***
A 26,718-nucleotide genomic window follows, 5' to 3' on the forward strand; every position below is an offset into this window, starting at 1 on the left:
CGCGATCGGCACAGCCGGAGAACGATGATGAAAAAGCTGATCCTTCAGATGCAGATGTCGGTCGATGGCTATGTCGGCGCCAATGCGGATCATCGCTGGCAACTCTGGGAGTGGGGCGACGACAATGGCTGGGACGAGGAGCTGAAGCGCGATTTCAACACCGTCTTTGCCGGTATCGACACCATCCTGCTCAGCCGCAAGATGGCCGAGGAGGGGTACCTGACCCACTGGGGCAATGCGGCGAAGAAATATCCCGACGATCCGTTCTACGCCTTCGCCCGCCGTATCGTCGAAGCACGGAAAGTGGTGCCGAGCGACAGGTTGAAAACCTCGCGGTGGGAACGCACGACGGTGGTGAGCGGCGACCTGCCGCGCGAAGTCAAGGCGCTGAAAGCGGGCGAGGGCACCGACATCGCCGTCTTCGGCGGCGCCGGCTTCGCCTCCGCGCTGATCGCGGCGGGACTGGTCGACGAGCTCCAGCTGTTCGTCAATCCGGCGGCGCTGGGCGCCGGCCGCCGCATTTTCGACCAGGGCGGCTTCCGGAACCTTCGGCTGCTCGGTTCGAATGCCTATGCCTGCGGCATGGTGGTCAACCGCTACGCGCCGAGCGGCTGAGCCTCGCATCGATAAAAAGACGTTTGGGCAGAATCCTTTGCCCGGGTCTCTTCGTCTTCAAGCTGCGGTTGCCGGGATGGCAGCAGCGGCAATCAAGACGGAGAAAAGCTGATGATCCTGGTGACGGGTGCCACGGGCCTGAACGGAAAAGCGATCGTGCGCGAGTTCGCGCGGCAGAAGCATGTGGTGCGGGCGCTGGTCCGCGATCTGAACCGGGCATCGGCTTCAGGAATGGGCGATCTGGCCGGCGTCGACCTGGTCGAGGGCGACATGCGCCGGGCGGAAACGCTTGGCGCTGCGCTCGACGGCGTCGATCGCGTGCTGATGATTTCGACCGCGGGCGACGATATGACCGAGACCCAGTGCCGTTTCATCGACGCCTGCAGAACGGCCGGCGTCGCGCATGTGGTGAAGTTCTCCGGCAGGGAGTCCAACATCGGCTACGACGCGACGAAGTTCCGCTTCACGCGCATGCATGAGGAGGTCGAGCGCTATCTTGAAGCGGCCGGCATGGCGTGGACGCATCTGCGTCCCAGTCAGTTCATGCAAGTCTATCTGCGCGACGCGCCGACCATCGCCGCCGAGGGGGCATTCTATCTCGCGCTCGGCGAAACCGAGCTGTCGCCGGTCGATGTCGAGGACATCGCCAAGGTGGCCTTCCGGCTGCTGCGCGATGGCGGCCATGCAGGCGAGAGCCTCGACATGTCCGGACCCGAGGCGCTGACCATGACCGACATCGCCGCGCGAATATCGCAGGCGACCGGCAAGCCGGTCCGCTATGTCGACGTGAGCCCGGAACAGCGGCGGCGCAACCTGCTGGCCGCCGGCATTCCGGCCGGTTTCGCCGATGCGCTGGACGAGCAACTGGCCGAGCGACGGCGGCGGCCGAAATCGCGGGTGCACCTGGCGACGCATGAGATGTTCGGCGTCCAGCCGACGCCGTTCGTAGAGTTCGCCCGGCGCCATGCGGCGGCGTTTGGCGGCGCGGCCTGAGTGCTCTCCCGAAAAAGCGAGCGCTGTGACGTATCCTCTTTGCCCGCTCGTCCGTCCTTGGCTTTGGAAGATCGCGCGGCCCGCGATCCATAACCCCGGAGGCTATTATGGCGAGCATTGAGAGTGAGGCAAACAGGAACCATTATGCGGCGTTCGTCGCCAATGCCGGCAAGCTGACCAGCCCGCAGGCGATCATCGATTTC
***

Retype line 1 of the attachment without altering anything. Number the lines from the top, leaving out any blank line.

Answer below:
A 26,718-nucleotide genomic window follows, 5' to 3' on the forward strand; every position below is an offset into this window, starting at 1 on the left: